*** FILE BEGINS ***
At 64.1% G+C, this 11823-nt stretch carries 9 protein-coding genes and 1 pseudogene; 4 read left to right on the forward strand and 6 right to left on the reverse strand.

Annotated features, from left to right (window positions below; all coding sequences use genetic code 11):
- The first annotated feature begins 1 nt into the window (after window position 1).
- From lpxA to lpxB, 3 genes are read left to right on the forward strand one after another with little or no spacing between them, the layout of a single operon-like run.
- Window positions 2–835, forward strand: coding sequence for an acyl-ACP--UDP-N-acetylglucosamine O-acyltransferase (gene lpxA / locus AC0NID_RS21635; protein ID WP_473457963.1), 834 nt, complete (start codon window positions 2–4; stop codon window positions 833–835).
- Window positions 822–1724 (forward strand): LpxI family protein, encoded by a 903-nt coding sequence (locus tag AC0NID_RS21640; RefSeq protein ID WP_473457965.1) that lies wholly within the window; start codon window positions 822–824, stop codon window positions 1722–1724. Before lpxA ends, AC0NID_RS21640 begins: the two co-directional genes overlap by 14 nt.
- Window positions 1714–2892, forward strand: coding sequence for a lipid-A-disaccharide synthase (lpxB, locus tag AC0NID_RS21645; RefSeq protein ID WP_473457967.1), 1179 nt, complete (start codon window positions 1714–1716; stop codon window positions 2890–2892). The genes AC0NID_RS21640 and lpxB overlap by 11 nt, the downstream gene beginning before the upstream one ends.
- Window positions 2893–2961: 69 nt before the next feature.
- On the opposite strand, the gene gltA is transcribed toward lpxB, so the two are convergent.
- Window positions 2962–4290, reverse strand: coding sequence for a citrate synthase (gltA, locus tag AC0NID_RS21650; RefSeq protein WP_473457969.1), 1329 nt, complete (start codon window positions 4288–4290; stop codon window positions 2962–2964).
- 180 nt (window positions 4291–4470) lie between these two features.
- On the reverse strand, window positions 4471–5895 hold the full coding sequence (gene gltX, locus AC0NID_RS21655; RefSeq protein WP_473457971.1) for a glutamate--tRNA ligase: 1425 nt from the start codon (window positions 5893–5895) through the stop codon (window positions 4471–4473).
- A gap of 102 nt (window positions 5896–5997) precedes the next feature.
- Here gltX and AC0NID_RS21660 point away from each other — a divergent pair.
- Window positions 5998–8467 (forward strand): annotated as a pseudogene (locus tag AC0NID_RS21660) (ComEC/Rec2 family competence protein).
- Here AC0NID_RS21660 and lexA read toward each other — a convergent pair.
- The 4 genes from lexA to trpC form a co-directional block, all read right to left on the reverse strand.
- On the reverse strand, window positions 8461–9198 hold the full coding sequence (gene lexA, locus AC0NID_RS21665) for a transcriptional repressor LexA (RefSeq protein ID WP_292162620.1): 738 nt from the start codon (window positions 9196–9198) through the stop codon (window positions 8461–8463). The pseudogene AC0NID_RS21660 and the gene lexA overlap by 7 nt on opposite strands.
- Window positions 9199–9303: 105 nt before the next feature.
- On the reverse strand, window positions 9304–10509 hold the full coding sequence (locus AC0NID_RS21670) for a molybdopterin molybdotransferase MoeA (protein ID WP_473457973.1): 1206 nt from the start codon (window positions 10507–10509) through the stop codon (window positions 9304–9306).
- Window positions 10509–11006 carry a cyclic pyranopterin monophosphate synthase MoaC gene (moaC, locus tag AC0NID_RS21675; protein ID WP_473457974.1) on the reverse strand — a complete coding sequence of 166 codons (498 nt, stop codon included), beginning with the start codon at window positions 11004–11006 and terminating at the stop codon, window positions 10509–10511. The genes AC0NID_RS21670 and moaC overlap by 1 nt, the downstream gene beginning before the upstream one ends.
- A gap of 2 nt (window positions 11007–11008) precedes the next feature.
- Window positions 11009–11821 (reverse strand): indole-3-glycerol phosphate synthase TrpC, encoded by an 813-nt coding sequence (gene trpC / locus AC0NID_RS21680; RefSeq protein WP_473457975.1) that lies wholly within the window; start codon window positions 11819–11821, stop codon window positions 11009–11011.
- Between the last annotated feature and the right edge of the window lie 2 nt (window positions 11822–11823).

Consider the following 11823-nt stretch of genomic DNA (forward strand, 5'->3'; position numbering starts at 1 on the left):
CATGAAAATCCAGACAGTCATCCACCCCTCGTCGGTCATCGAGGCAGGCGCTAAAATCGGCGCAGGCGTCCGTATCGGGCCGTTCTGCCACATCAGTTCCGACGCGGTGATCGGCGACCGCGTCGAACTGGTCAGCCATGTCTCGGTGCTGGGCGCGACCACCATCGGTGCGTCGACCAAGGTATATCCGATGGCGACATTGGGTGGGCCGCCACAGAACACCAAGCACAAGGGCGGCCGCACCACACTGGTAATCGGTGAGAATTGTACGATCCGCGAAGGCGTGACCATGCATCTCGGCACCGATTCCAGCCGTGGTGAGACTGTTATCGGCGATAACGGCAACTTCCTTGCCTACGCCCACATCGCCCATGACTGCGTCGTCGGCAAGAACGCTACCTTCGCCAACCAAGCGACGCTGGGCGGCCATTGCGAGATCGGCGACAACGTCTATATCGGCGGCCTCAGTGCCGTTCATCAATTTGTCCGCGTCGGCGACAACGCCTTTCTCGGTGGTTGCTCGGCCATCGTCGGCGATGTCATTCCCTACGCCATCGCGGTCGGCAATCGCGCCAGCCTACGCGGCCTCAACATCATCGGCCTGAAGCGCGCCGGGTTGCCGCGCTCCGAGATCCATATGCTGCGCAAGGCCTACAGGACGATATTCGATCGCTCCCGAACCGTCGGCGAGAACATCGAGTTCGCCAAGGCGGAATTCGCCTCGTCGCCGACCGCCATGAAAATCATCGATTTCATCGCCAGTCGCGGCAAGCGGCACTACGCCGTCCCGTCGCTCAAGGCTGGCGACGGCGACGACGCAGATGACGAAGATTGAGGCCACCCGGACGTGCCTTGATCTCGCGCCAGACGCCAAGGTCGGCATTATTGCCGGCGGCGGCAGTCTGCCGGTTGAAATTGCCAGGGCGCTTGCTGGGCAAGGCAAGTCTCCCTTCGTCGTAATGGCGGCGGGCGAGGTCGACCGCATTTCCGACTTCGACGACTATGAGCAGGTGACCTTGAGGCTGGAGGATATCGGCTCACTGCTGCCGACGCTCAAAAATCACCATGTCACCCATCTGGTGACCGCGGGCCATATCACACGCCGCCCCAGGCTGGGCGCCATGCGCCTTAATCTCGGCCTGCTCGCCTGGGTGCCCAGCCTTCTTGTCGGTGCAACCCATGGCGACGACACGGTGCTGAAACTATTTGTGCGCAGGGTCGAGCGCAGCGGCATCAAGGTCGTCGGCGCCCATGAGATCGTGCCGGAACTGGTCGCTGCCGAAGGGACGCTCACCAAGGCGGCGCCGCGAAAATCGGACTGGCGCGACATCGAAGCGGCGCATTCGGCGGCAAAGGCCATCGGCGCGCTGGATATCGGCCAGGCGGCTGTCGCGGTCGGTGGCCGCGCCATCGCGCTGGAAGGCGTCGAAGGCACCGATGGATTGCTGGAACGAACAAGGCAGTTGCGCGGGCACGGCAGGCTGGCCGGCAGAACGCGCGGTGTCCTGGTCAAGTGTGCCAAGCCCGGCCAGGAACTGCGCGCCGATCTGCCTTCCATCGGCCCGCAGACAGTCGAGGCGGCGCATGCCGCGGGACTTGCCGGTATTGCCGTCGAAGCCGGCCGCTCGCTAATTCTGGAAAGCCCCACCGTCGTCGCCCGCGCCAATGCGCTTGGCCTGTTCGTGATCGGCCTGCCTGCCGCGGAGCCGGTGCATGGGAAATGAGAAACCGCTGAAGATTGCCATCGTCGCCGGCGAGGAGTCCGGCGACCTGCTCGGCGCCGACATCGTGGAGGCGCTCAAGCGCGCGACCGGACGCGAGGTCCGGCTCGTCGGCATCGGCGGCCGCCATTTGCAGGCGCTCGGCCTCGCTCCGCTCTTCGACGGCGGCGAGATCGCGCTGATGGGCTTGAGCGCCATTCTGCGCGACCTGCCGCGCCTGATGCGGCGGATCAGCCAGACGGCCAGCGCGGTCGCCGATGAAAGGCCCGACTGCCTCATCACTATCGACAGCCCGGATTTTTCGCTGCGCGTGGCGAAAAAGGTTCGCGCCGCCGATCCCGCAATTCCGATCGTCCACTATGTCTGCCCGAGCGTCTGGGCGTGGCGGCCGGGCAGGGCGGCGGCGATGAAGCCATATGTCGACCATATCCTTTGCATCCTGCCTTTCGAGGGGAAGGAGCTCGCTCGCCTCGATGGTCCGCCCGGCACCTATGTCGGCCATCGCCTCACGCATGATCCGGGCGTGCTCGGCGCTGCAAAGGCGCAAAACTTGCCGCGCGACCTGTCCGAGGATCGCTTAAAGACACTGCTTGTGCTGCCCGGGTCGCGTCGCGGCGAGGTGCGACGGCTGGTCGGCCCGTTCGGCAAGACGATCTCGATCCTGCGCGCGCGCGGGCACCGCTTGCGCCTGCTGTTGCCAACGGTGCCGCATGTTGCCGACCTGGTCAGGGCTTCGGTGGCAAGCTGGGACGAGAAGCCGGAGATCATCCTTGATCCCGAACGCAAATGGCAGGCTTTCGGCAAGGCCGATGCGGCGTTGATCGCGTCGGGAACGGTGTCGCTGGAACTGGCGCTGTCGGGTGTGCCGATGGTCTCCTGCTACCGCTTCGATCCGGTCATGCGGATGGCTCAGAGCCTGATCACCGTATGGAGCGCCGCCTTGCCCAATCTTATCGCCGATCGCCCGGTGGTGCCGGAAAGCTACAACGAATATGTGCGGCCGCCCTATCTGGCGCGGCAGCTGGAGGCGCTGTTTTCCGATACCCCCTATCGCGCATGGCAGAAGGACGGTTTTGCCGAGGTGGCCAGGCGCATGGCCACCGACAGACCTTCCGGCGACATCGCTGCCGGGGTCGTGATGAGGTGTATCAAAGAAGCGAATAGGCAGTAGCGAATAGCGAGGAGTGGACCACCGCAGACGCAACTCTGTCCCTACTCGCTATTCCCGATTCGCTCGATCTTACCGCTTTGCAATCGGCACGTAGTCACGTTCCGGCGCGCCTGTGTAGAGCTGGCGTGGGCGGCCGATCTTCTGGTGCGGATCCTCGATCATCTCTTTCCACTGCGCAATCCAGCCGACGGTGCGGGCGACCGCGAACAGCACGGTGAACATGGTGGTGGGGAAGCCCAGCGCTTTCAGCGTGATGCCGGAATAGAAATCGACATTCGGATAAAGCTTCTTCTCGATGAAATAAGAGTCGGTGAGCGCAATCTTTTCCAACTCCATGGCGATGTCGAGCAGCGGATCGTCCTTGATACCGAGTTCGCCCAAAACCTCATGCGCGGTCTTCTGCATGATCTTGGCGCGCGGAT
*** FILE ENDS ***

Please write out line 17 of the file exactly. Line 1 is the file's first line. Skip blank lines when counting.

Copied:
- The 4 genes from lexA to trpC form a co-directional block, all read right to left on the reverse strand.